Restless Revision: Alternative Strategies for Neurodivergent Brains
Monday, 25 April 2022
We put all of the latest learning theory into our TUTOR platform, designed to offer an affordable alternative to 1-1 tuition. This three-part series for parents seeks to share some of these ideas behind learning and revision, alongside practical strategies parents and carers can use at home to help ensure their child enters the exam hall feeling as calm and prepared as possible.
Whilst the strategies explored in the other blogs in this series mostly focus on ‘neurotypical’ revision strategies, if your child is struggling with ‘typical’ revision methods, why not give these a go, whether or not they have been diagnosed with a ‘neurodivergent’ condition such as ASC, ADHD, Dyslexia, OCD, Tourette’s Syndrome, Anxiety and Depression etc.
The variety of ways our brains work is called ‘neurodiversity’. Whilst many children struggle with time management, focusing on topics that aren’t of special interest, and anxiety when out of routine, some will have (diagnosed or undiagnosed) conditions which can be described as ‘neurodivergent’, as opposed to ‘neurotypical’. For more information, this is a helpful article.
Disclaimer: this article does not present an exhaustive list for each condition that might be classed as neurodivergent, and is not an alternative to diagnosis and medical advice. It is intended to support young people, diagnosed or otherwise, with some alternative revision strategies. Since many ND individuals present with more than one condition and lots of strategies overlap, these are some strategies to try alongside the methods suggested in the first part of this series. Specific conditions have only been specified where this adds clarity.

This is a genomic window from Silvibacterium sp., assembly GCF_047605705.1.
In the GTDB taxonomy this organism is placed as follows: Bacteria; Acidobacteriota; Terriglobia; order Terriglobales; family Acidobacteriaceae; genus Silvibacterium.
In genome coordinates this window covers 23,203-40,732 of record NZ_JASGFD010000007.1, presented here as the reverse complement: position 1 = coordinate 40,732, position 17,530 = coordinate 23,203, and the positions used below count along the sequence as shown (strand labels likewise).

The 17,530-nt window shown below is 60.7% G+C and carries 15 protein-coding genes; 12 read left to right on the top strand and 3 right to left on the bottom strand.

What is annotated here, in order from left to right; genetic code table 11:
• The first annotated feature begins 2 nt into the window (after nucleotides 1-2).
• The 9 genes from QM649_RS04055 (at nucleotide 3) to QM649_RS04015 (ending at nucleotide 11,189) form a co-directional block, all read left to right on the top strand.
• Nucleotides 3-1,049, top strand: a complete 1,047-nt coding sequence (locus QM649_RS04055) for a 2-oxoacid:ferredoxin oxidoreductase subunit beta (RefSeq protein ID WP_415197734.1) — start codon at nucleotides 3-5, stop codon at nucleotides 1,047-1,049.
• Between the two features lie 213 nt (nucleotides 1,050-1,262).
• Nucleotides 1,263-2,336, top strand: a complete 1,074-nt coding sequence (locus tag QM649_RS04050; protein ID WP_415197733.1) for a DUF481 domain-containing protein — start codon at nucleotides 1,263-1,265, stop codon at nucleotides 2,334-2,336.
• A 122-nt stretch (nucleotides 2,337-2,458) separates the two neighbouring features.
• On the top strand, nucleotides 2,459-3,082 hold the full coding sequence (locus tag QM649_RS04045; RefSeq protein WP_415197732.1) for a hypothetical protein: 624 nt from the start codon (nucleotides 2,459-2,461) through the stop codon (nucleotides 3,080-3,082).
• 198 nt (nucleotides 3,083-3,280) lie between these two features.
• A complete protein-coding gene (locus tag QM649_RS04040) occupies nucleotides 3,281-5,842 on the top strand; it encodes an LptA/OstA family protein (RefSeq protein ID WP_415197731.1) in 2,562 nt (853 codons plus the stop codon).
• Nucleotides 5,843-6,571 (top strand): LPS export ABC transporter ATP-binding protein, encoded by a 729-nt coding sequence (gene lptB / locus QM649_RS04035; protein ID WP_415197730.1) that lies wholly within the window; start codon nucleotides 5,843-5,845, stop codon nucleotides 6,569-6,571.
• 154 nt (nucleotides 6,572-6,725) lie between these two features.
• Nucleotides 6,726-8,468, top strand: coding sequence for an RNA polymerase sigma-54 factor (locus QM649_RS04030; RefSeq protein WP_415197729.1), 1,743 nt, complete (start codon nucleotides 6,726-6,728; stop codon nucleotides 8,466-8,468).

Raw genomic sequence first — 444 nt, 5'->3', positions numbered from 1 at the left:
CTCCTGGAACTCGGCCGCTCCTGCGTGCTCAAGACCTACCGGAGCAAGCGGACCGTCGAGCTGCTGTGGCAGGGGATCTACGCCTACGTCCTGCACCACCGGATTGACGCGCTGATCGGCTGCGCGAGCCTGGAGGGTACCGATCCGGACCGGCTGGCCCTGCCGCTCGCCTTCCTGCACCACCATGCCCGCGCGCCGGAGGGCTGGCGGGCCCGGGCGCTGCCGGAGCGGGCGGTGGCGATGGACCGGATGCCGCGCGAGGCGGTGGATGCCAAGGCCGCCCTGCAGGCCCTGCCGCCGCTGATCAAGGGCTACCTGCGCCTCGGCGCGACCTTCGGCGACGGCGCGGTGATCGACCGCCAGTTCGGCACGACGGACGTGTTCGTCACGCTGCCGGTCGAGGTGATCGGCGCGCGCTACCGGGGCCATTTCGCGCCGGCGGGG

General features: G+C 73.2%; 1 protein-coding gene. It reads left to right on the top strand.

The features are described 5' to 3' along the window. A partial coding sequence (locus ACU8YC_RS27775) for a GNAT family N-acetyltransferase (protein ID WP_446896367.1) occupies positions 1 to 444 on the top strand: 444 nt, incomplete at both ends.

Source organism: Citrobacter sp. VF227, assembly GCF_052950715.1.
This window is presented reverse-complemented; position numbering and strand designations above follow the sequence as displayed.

Neurodivergent individuals are known for being creative thinkers, a trait which is starting to be recognised by employers as enriching to their organisations. This article explains this in relation to dyslexia and STEM careers.
Visuals: Drawing pictures, creating mind maps and making models are visual ways of helping to remember information. Using visual representations and physical objects to ‘manipulate’ in teaching maths is becoming much more common and supports neurodivergent and neurotypical learners. TUTOR tuition videos use this approach. For a free Times Tables resource with this approach, click here.